The economic position of our country depends upon our manufacturing and productive industries. Particularly does that apply in relation to our export trade. In my view, all our activities should be adjusted to meet that situation. During the last fifteen years no attention has been paid by the House of Commons, in particular, to the constant increase in overhead charges in the productive industries. This has created great difficulties for those engaged in those industries, because in catering for the export trade they must consider production costs. We have now reached a situation in which the burden which manufacturers in productive industry are carrying are far too great.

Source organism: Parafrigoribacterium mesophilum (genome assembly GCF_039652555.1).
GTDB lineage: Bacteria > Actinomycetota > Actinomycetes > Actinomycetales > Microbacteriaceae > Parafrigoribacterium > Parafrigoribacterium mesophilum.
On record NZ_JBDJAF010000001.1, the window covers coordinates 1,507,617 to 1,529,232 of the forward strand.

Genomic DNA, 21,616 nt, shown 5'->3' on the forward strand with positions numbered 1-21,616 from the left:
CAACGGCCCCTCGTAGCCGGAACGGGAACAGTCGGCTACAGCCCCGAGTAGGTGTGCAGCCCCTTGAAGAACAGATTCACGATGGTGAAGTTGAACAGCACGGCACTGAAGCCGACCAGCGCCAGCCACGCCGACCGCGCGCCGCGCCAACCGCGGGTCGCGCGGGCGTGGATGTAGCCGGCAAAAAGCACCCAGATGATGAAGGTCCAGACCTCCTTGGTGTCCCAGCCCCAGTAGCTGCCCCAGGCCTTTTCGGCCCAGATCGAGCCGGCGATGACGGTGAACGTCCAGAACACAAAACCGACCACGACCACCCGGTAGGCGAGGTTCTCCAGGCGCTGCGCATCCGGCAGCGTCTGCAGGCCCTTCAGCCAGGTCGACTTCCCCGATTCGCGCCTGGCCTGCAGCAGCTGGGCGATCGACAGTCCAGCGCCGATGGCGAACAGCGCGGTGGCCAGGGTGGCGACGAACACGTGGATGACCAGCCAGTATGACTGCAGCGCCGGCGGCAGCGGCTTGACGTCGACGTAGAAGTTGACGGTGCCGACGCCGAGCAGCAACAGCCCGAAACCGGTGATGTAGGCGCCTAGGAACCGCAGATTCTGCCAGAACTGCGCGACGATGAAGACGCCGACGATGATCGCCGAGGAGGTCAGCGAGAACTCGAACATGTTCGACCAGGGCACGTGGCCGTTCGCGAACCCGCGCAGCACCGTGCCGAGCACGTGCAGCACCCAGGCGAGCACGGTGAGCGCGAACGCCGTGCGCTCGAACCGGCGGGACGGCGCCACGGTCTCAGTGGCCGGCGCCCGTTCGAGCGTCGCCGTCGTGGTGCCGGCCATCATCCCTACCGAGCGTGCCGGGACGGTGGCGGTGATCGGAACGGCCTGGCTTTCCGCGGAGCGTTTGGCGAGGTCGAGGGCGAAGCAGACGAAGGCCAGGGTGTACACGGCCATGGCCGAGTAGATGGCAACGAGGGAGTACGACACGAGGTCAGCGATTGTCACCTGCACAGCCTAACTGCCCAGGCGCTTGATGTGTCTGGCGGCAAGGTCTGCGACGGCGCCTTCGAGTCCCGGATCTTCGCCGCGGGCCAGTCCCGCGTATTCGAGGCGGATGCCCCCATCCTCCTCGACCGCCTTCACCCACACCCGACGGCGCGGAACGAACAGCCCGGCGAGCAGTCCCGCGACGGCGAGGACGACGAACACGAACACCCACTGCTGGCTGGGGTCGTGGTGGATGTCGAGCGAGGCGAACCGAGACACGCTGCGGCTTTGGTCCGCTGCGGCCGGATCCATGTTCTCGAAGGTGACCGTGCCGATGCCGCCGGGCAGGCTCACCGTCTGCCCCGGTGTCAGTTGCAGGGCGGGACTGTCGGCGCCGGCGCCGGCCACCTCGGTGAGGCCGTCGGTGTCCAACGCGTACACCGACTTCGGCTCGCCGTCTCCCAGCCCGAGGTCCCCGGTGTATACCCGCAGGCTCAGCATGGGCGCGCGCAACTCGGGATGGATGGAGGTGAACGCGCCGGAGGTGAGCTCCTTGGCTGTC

Steps should be taken to ease them. The present position is that millions of people have had substantial increases in wages and salaries whilst those engaged in manufacturing over 60 per cent. of our exports have not had a penny during the past few years until this week. This has created a situation in the principal export industries about which the Government should be very concerned.

Early in the last war I had many conversations with people like Sir Kingsley Wood and Sir John Anderson, because I had put question after question about the need to avoid inflation. I was interested in the subject because I served in the Army of Occupation in the First World War and, therefore, dreaded inflation ever coming to this country. As a result of the policy of the "Win-the-War" Coalition Government, inflation was avoided to a large extent, to the everlasting credit of the whole country during the war.